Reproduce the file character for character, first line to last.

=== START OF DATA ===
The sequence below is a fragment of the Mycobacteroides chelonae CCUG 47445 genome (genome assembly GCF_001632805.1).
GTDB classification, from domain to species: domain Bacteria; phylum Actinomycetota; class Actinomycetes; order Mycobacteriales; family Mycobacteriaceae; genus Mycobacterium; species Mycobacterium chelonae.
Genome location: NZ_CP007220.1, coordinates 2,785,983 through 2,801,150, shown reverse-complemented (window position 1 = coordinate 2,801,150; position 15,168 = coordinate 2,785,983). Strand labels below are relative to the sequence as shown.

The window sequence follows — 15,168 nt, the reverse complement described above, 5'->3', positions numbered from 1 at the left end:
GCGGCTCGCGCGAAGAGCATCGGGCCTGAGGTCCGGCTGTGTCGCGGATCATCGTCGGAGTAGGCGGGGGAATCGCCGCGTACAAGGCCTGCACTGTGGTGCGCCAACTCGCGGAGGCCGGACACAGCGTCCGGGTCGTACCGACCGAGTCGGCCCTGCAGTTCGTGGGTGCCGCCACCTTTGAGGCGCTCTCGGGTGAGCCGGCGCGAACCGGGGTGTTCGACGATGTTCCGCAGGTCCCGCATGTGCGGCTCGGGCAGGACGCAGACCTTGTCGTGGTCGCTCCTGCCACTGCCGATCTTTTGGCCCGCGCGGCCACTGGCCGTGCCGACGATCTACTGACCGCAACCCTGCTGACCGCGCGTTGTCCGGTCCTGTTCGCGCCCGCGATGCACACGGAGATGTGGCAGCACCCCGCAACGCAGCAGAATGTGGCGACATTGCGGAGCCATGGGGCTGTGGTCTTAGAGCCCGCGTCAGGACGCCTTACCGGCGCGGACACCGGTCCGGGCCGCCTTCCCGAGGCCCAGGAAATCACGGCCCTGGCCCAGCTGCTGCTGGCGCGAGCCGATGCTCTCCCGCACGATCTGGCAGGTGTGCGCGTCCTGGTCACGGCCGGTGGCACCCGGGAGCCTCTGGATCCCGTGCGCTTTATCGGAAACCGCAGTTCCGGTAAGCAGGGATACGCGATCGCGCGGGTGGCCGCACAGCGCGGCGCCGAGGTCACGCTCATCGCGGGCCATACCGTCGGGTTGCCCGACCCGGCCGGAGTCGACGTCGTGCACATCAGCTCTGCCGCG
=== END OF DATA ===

The sequence below is a fragment of the Mycobacteroides chelonae CCUG 47445 genome (genome assembly GCF_001632805.1).
GTDB classification, from domain to species: domain Bacteria; phylum Actinomycetota; class Actinomycetes; order Mycobacteriales; family Mycobacteriaceae; genus Mycobacterium; species Mycobacterium chelonae.
Genome location: NZ_CP007220.1, coordinates 2,785,983 through 2,801,150, shown reverse-complemented (window position 1 = coordinate 2,801,150; position 15,168 = coordinate 2,785,983). Strand labels below are relative to the sequence as shown.

The window sequence follows — 15,168 nt, the reverse complement described above, 5'->3', positions numbered from 1 at the left end:
GCGGCTCGCGCGAAGAGCATCGGGCCTGAGGTCCGGCTGTGTCGCGGATCATCGTCGGAGTAGGCGGGGGAATCGCCGCGTACAAGGCCTGCACTGTGGTGCGCCAACTCGCGGAGGCCGGACACAGCGTCCGGGTCGTACCGACCGAGTCGGCCCTGCAGTTCGTGGGTGCCGCCACCTTTGAGGCGCTCTCGGGTGAGCCGGCGCGAACCGGGGTGTTCGACGATGTTCCGCAGGTCCCGCATGTGCGGCTCGGGCAGGACGCAGACCTTGTCGTGGTCGCTCCTGCCACTGCCGATCTTTTGGCCCGCGCGGCCACTGGCCGTGCCGACGATCTACTGACCGCAACCCTGCTGACCGCGCGTTGTCCGGTCCTGTTCGCGCCCGCGATGCACACGGAGATGTGGCAGCACCCCGCAACGCAGCAGAATGTGGCGACATTGCGGAGCCATGGGGCTGTGGTCTTAGAGCCCGCGTCAGGACGCCTTACCGGCGCGGACACCGGTCCGGGCCGCCTTCCCGAGGCCCAGGAAATCACGGCCCTGGCCCAGCTGCTGCTGGCGCGAGCCGATGCTCTCCCGCACGATCTGGCAGGTGTGCGCGTCCTGGTCACGGCCGGTGGCACCCGGGAGCCTCTGGATCCCGTGCGCTTTATCGGAAACCGCAGTTCCGGTAAGCAGGGATACGCGATCGCGCGGGTGGCCGCACAGCGCGGCGCCGAGGTCACGCTCATCGCGGGCCATACCGTCGGGTTGCCCGACCCGGCCGGAGTCGACGTCGTGCACATCAGCTCTGCCGCG